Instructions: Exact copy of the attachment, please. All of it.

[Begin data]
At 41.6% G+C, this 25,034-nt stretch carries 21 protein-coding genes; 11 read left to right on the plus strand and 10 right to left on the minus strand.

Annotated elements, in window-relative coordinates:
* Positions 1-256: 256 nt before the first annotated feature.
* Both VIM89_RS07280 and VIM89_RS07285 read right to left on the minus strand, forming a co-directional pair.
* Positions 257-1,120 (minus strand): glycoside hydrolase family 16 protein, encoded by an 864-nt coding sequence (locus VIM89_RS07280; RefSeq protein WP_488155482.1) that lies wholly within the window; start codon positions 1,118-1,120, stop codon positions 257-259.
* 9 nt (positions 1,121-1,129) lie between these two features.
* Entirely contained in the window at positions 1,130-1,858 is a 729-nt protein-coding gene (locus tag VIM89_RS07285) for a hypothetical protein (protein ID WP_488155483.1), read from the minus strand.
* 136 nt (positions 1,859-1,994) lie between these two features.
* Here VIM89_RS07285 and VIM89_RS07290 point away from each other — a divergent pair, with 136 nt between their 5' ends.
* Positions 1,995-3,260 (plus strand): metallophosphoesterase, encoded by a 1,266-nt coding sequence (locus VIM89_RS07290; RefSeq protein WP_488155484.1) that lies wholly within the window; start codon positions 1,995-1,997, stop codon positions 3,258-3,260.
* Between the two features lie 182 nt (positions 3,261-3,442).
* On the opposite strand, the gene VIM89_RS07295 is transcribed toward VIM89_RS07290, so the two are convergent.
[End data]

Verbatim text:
At 41.6% G+C, this 25,034-nt stretch carries 21 protein-coding genes; 11 read left to right on the plus strand and 10 right to left on the minus strand.

Annotated elements, in window-relative coordinates:
* Positions 1-256: 256 nt before the first annotated feature.
* Both VIM89_RS07280 and VIM89_RS07285 read right to left on the minus strand, forming a co-directional pair.
* Positions 257-1,120 (minus strand): glycoside hydrolase family 16 protein, encoded by an 864-nt coding sequence (locus VIM89_RS07280; RefSeq protein WP_488155482.1) that lies wholly within the window; start codon positions 1,118-1,120, stop codon positions 257-259.
* 9 nt (positions 1,121-1,129) lie between these two features.
* Entirely contained in the window at positions 1,130-1,858 is a 729-nt protein-coding gene (locus tag VIM89_RS07285) for a hypothetical protein (protein ID WP_488155483.1), read from the minus strand.
* 136 nt (positions 1,859-1,994) lie between these two features.
* Here VIM89_RS07285 and VIM89_RS07290 point away from each other — a divergent pair, with 136 nt between their 5' ends.
* Positions 1,995-3,260 (plus strand): metallophosphoesterase, encoded by a 1,266-nt coding sequence (locus VIM89_RS07290; RefSeq protein WP_488155484.1) that lies wholly within the window; start codon positions 1,995-1,997, stop codon positions 3,258-3,260.
* Between the two features lie 182 nt (positions 3,261-3,442).
* On the opposite strand, the gene VIM89_RS07295 is transcribed toward VIM89_RS07290, so the two are convergent.